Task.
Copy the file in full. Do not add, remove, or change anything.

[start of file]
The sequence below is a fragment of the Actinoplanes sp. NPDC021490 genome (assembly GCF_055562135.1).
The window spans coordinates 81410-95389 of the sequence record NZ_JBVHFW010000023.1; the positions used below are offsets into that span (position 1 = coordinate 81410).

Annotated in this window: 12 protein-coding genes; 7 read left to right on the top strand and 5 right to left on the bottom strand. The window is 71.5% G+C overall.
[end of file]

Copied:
The sequence below is a fragment of the Actinoplanes sp. NPDC021490 genome (assembly GCF_055562135.1).
The window spans coordinates 81410-95389 of the sequence record NZ_JBVHFW010000023.1; the positions used below are offsets into that span (position 1 = coordinate 81410).

Annotated in this window: 12 protein-coding genes; 7 read left to right on the top strand and 5 right to left on the bottom strand. The window is 71.5% G+C overall.